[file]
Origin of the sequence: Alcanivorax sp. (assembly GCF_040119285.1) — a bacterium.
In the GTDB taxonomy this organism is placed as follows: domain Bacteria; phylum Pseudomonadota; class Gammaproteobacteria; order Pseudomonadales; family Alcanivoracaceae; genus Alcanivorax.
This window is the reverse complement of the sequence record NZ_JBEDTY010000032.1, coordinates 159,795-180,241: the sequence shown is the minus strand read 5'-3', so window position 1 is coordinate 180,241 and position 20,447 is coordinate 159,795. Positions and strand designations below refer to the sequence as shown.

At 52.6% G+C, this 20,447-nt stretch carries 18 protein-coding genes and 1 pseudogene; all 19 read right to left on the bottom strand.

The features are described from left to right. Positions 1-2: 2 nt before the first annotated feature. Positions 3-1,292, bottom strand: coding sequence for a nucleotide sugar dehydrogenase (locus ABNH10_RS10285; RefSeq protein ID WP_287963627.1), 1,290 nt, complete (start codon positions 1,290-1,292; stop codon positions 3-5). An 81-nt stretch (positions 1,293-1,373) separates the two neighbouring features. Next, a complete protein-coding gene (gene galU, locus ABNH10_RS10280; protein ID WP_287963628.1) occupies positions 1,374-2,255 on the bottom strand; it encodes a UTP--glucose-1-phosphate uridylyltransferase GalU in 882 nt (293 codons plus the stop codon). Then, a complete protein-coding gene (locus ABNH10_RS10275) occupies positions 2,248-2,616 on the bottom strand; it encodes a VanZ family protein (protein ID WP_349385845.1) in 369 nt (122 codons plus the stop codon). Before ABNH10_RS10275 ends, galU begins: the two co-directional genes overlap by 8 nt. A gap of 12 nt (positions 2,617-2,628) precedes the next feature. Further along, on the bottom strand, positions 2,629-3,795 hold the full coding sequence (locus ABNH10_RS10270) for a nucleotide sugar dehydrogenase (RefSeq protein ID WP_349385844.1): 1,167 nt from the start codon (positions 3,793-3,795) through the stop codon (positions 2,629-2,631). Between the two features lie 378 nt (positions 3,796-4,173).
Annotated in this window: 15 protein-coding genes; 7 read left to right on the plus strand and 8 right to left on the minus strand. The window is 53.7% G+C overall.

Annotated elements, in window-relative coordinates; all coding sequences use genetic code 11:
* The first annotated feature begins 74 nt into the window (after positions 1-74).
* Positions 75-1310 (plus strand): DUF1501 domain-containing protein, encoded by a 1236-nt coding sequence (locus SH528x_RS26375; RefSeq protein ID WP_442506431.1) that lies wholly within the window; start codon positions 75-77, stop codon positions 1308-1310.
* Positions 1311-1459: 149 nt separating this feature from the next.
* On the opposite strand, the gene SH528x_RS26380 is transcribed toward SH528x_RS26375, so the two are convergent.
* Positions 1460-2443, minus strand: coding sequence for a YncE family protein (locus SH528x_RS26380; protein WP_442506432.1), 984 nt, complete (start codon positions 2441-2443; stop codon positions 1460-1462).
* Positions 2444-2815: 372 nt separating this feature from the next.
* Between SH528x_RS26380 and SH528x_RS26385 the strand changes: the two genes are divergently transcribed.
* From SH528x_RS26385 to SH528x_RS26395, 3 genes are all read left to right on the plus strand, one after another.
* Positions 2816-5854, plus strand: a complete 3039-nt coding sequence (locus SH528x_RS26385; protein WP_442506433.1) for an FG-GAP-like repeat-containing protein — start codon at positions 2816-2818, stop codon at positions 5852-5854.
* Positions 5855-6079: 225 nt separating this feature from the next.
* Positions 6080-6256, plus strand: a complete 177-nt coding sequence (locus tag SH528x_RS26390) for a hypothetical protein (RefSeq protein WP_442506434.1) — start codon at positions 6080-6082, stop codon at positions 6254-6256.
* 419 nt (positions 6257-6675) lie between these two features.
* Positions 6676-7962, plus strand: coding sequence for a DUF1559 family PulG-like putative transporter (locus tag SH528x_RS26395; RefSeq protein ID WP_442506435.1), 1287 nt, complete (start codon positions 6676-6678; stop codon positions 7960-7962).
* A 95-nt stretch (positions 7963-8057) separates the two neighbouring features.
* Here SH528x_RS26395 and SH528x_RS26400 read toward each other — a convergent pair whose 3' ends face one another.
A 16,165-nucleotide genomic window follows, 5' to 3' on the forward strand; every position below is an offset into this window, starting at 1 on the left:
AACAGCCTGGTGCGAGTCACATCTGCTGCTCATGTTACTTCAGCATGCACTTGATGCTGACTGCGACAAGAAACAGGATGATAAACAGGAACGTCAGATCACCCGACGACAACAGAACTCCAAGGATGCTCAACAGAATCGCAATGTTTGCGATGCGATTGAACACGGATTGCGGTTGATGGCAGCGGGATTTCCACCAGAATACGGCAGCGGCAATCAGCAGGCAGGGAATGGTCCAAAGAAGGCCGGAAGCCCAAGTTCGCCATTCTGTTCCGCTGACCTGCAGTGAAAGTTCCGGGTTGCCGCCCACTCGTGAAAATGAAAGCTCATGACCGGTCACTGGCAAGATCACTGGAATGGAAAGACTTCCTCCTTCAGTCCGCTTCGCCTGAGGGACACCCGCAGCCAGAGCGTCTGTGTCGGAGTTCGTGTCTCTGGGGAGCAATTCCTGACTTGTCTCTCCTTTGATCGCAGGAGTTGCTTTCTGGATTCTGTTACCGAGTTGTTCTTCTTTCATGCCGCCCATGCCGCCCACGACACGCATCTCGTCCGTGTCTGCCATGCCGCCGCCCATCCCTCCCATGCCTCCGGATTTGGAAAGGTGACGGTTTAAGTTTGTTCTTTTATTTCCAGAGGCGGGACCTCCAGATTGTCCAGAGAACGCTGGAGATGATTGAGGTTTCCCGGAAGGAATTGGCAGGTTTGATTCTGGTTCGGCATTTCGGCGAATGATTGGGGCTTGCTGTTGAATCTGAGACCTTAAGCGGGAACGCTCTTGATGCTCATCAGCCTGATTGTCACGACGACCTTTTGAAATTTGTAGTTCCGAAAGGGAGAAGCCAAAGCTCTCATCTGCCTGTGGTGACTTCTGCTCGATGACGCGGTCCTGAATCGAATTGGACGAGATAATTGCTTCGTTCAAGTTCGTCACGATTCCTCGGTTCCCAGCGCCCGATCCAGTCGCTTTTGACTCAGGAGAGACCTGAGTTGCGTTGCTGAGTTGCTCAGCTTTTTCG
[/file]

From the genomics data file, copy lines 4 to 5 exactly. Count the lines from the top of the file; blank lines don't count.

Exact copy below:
At 52.6% G+C, this 20,447-nt stretch carries 18 protein-coding genes and 1 pseudogene; all 19 read right to left on the bottom strand.

The features are described from left to right. Positions 1-2: 2 nt before the first annotated feature. Positions 3-1,292, bottom strand: coding sequence for a nucleotide sugar dehydrogenase (locus ABNH10_RS10285; RefSeq protein ID WP_287963627.1), 1,290 nt, complete (start codon positions 1,290-1,292; stop codon positions 3-5). An 81-nt stretch (positions 1,293-1,373) separates the two neighbouring features. Next, a complete protein-coding gene (gene galU, locus ABNH10_RS10280; protein ID WP_287963628.1) occupies positions 1,374-2,255 on the bottom strand; it encodes a UTP--glucose-1-phosphate uridylyltransferase GalU in 882 nt (293 codons plus the stop codon). Then, a complete protein-coding gene (locus ABNH10_RS10275) occupies positions 2,248-2,616 on the bottom strand; it encodes a VanZ family protein (protein ID WP_349385845.1) in 369 nt (122 codons plus the stop codon). Before ABNH10_RS10275 ends, galU begins: the two co-directional genes overlap by 8 nt. A gap of 12 nt (positions 2,617-2,628) precedes the next feature. Further along, on the bottom strand, positions 2,629-3,795 hold the full coding sequence (locus ABNH10_RS10270) for a nucleotide sugar dehydrogenase (RefSeq protein ID WP_349385844.1): 1,167 nt from the start codon (positions 3,793-3,795) through the stop codon (positions 2,629-2,631). Between the two features lie 378 nt (positions 3,796-4,173).